Vancouver Fire has responded to over 6,000 overdose calls this year

VANCOUVER Fire and Rescue Services has responded to more than 6,000 overdose calls this year, up 28% from the previous year with a month remaining in 2017. This high volume is putting a continued strain on services and front-line workers.
For the period of November 27 to December 3, Vancouver Fire and Rescue Services responded to 81 overdose calls. For the same period, Vancouver Police Department (VPD) reported a suspected five overdose deaths, four of which occurred outside the Downtown Eastside, highlighting the need for extended services and supports across the City.
“The latest statistics on overdose deaths highlight the magnitude of the horrific opioid crisis that is tearing through our city, province and country,” said Vancouver Mayor Gregor Robertson. “Far too many precious lives have already been lost to preventable overdoses and too many families are grieving. While I commend and want to thank our heroic first responders, City staff and community service workers for their extraordinary efforts to save lives, the impact is taking a significant toll on them. We will continue to push hard for significant investments and a coordinated national response by all orders of government – including other municipalities, federal and provincial governments and First Nations – to end this tragic epidemic.”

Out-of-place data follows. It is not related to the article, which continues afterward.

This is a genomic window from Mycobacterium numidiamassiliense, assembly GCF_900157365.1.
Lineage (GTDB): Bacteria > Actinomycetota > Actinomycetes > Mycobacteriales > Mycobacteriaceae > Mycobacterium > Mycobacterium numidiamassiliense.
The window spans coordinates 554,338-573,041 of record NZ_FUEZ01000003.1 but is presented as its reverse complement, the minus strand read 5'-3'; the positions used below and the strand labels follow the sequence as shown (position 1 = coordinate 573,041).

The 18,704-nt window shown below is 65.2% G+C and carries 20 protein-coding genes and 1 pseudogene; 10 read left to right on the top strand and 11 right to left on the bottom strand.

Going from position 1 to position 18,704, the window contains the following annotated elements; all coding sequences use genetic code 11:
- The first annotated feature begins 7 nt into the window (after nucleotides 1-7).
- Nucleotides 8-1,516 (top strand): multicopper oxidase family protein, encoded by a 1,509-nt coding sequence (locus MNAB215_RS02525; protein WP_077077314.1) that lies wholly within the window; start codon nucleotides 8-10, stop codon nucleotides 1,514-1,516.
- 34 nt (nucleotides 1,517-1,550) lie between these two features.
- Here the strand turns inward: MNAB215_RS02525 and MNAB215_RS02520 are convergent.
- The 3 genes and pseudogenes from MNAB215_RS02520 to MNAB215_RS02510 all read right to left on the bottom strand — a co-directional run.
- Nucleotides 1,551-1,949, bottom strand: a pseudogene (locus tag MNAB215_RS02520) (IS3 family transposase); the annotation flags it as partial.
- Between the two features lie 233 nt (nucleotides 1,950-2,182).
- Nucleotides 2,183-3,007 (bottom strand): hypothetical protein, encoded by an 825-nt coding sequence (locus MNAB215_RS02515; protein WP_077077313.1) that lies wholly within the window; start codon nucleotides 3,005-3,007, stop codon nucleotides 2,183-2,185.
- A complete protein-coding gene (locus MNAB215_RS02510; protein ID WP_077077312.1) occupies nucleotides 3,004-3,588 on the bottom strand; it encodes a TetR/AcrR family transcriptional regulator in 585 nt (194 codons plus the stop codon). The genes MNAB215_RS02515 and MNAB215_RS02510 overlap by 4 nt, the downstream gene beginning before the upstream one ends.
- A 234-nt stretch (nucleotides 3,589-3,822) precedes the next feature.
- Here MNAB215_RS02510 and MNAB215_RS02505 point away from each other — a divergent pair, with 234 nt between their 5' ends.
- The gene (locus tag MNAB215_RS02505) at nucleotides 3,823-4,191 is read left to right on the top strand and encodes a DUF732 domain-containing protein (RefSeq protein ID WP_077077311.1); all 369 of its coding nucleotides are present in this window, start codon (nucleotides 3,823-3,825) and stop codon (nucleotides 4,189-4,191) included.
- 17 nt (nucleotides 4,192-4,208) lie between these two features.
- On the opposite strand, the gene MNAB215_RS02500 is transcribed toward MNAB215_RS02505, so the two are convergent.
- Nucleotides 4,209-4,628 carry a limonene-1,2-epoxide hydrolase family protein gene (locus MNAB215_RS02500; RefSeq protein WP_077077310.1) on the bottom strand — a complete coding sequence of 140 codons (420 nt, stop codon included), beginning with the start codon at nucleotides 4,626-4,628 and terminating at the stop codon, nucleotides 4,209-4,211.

The City said it is encouraged by last week’s announcement by the Government of British Columbia for the creation of a new Overdose Emergency Response Centre that will include a core team of experts and full-time staff bringing together provincial, health authority, municipal, Indigenous and law enforcement resources. The development of this program addresses the severity of the crisis with an escalated response from the Province. The program will be driven by data at a local level, which will address the specific needs of each community. The centre will be based at Vancouver General Hospital.
It is at the community level that awareness and harm reduction supports are crucial. Just this past week, the Globe and Mail reported on Vancouver BIAs taking up unlikely role as advocates during this crisis.
Toxicology reports on the most recent deaths are not yet complete, and final overdose death numbers need to be confirmed by the BC Coroners Service.

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